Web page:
With what benefit? Kiosk, signs constructed so that installment can follow.

How will it happen? (method) Staff will install kiosk, signs along trail at designated locations.

Who will do it? Audubon staff.

For how many/much? 1 kiosk, 4 smaller signs.

With what benefit? Kiosks, signs installed so that hikers can learn about Arkansas plants and animals. With what benefit? Visitors young and old will excitedly anticipate the adventure beyond the artistic gate.

How will it happen? (method) Architect Tom Fennell will design and construct the entry feature and gate and assist with installment. Cut-out iron meadowlark figures (the entry feature) will be installed atop each rock post of the security gate.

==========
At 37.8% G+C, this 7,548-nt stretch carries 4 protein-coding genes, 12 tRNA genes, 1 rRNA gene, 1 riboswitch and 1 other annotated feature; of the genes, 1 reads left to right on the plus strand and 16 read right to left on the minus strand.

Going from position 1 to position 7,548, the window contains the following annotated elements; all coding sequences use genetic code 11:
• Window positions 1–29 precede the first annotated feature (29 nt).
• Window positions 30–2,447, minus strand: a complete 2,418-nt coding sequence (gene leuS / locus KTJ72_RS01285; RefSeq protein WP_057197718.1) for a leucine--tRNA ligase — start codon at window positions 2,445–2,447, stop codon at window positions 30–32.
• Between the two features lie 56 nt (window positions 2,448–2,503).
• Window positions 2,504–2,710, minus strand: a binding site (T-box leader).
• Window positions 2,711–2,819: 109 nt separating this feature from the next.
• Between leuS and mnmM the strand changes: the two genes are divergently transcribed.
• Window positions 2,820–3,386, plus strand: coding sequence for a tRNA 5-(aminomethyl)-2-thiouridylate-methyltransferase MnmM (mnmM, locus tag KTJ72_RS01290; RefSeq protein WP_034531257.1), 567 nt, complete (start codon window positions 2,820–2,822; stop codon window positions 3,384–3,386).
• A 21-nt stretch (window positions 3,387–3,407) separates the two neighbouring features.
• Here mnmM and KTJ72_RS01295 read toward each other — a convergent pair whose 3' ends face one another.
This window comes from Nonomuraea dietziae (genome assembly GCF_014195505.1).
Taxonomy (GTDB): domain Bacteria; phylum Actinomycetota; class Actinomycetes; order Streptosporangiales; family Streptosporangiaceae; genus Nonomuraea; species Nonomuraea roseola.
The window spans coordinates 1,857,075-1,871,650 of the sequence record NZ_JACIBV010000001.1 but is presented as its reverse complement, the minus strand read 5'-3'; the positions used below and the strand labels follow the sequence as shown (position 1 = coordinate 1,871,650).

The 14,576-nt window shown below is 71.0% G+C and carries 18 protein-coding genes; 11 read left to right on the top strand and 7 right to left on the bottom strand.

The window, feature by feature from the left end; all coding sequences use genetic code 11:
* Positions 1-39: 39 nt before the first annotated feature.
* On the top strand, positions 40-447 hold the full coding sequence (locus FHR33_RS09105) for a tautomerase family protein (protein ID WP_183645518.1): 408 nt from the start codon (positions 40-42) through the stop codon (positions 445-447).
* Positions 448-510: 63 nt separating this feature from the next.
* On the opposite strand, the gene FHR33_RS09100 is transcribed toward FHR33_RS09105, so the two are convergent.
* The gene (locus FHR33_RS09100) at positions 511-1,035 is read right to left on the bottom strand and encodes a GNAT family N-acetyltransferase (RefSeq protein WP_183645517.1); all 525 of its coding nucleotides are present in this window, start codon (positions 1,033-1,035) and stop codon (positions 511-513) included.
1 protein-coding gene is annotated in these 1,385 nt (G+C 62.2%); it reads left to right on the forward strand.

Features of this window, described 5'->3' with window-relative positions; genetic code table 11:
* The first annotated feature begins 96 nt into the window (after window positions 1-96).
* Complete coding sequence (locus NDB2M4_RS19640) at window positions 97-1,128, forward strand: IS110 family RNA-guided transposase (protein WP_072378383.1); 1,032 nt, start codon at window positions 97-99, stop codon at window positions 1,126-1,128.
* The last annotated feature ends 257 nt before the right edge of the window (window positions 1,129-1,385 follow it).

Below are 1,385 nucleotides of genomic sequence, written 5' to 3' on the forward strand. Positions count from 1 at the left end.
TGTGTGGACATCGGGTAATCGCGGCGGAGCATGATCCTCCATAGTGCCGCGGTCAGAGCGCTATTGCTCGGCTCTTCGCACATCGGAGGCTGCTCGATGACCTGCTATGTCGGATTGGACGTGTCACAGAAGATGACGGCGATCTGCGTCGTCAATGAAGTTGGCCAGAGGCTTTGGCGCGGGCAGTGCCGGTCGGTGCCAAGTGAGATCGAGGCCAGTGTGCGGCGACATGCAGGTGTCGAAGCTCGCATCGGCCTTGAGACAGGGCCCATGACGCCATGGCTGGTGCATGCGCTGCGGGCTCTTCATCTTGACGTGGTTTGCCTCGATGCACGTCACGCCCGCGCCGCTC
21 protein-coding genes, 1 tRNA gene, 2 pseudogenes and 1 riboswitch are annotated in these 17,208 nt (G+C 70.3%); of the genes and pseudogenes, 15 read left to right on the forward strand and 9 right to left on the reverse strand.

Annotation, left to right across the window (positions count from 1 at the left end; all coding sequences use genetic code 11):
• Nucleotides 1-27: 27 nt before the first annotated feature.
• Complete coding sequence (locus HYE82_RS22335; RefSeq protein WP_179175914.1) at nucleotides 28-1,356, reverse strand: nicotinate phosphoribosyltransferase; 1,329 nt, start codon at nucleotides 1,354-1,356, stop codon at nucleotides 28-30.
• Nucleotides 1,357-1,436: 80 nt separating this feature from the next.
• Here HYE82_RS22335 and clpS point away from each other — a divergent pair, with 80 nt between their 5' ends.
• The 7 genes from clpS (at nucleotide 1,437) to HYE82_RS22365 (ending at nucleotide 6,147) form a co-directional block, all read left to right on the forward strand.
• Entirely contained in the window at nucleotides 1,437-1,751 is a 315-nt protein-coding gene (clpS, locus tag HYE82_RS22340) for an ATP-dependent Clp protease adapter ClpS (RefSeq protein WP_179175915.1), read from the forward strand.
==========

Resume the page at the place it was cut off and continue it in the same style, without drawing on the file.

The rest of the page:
Who will do it? Tom Fennell, Audubon staff.

For how many/much? 1 entry feature/gate.

Goal 4
What? Maintain trail. What approach? Audubon staff, volunteers will groom trail and maintain amenities. When? For how many/much? Regularly, after For entire length complete of trail, establishment of including the trail and trailhead and supplemental encompassing features. gardens. 11 Outcome Trail will always be in optimal shape for hikers‘ use.

[Placeholder for BUDGET SUMMARY]